dimanche 27 juillet 2014

Never Under-Estimate The Importance Of Work Gloves

By Miranda Sweeney

Safety wear is a mandatory element in the equipment that tradespeople and scientists use in their work. There are many threats to the human body in modern industry, and for some workers this clothing is not merely a fashion statement. Today's professions are full of risks and possible accidents, so people need to maintain the correct attitude towards safety. That attitude should also involve the right work gloves.

Gloves are used to protect their wearer against several kinds of hazard. The most common one is physical injury through strain, friction or incision. Even the handles of basic tools like pliers or axes can lead to grazes and calluses, or muscular trouble. Some workers don't wear hand protection when using these tools, since their hands are accustomed to them. But even they sometimes cut themselves or lose fingers, injuries which would not have happened if they had invested more in their safety clothing.

Resistance to temperature is another application. Very high temperatures occur in many manufacturing and processing environments. Human hands have a feeble resistance to temperature, lasting no more than a few seconds and not even beyond a comparatively mild heat. Turning up the geyser too high is an example of that. Burn wounds are serious because they have the associated possibility of infection and they sometimes mean a long period without wages.

Low temperatures also require protective gear. The skin needs protection against the cold, but workers also need to have enough hand motion to do their jobs. Their gear should accommodate both these requirements. The cold is easily able to damage the skin, as shown by mountain hikers who reportedly discarded their gloves in trying to deal with an emergency and then had frostbite afterwards.

Industry sometimes also involves the use of poisonous or corrosive chemicals. The human body cannot withstand these chemicals. Some of them destroy tissue or cause death in minutes. Biological waste, such as medical refuse, may contain infectious viruses or bacteria, some of them terminal in nature.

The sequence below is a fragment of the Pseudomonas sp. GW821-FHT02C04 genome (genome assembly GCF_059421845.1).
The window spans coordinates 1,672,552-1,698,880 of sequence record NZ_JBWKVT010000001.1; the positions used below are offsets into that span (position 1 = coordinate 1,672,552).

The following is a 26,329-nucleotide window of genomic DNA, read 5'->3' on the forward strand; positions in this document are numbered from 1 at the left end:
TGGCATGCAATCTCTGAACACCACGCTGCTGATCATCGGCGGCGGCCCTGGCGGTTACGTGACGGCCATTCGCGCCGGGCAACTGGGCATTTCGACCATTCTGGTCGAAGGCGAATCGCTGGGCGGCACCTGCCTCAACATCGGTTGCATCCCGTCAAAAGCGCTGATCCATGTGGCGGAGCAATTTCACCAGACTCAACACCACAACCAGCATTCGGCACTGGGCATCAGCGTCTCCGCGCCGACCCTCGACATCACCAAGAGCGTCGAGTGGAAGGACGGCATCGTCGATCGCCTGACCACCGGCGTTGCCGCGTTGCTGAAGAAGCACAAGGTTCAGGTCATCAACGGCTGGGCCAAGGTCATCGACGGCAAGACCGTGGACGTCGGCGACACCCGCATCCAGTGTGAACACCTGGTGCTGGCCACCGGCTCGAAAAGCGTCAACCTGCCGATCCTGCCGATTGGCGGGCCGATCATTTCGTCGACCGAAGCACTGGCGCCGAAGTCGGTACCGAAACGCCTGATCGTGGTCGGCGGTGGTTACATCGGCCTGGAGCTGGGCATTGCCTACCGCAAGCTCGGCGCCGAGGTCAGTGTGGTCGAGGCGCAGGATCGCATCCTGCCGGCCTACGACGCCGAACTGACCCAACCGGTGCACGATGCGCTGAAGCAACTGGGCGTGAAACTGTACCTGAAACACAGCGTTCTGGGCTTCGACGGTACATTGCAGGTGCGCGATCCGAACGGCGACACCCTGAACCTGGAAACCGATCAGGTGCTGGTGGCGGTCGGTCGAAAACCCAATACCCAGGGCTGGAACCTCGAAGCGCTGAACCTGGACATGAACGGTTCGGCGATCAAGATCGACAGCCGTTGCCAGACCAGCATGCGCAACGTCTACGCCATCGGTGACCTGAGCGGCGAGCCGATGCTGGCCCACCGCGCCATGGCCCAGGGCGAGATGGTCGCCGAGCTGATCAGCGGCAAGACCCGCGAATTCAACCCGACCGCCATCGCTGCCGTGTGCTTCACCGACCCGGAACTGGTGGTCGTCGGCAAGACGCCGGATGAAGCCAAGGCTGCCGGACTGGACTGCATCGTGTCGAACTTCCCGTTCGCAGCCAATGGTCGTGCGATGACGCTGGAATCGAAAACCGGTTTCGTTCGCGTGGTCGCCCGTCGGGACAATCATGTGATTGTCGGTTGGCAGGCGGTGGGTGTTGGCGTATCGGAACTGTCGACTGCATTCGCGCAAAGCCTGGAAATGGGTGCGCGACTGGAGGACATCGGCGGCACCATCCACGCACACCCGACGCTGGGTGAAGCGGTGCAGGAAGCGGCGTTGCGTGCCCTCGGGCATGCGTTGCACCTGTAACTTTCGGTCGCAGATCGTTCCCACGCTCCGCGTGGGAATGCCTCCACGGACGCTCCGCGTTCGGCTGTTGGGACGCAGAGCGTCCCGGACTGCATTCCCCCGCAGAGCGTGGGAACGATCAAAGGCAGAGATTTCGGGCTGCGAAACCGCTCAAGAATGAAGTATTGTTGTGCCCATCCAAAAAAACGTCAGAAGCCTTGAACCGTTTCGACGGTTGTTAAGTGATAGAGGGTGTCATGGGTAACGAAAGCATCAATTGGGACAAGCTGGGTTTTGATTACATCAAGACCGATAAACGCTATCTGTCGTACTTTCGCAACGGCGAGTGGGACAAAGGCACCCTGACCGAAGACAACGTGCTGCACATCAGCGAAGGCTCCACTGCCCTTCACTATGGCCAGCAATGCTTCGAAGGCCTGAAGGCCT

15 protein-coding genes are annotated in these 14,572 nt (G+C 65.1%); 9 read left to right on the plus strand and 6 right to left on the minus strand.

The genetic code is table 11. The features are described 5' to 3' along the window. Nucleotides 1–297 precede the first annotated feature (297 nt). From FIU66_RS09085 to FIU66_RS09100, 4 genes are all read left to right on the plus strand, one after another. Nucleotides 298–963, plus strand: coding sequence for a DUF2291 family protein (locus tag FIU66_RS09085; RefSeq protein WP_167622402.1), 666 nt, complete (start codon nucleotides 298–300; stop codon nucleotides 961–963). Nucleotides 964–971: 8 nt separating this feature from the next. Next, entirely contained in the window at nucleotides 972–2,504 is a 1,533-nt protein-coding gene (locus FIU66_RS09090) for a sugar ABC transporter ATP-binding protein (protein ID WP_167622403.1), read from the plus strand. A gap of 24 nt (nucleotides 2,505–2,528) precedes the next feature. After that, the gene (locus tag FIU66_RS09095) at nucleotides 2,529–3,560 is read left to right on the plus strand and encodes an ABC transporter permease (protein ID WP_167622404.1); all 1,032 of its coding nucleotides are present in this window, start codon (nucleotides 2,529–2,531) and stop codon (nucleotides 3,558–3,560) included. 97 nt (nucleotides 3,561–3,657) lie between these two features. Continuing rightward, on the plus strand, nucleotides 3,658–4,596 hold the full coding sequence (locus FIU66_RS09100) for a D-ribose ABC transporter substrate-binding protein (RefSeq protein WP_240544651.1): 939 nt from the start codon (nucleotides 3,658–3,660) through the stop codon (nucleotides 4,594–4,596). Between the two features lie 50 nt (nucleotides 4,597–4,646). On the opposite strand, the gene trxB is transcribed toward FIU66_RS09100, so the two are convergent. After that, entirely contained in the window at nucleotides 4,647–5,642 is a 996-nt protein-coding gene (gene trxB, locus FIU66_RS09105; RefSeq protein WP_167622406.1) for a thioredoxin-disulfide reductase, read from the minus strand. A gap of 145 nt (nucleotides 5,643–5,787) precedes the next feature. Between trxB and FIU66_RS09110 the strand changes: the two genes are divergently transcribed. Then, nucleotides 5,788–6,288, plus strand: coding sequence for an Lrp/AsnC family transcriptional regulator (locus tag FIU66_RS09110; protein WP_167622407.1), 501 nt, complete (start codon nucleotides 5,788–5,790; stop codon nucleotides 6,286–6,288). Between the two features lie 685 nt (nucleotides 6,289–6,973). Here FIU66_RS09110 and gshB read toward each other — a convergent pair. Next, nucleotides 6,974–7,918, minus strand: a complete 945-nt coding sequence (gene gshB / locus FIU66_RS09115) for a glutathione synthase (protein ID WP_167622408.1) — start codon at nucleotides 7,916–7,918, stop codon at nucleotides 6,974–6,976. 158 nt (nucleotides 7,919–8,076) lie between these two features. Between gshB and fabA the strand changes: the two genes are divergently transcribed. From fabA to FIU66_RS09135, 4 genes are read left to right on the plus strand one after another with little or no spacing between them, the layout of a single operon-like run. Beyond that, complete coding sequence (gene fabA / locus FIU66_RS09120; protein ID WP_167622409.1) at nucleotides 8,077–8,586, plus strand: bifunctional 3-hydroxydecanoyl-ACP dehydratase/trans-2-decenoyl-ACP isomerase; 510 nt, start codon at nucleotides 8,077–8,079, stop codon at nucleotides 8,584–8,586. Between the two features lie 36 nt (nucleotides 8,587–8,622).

Some substances are so corrosive that they destroy human tissue on contact. Acids are typical examples, but there are others, such as benzene. Caustic soda is another, and is so strong that only PVC material offers significant protection against it and only for a matter of hours. Deciding on the appropriate material to wear depends on the substance in question and the concentration in which it is present.

In medicine, laboratory and other personnel sometimes have to transport or analyse samples of contagious germs. This can be stressful, given that some of these pathogens cause terminal illnesses, so protective gear is a source of reassurance and supports the professional disposition that medical workers are supposed to maintain at all times. For example, workers treating AIDS patients sometimes become infected by needle-stick accidents. Staff also avoid coming into contact with blood or other fluids during surgery. They may use nitrile gloves or the thinner latex option. The latter allows better manual dexterity during operations.

Some occupations would be impossible without the use of safety gear. A hand injury, if permanent, has the potential to lead to unemployment. Taking hold of your safety is an important part of staying professional and staying safe.

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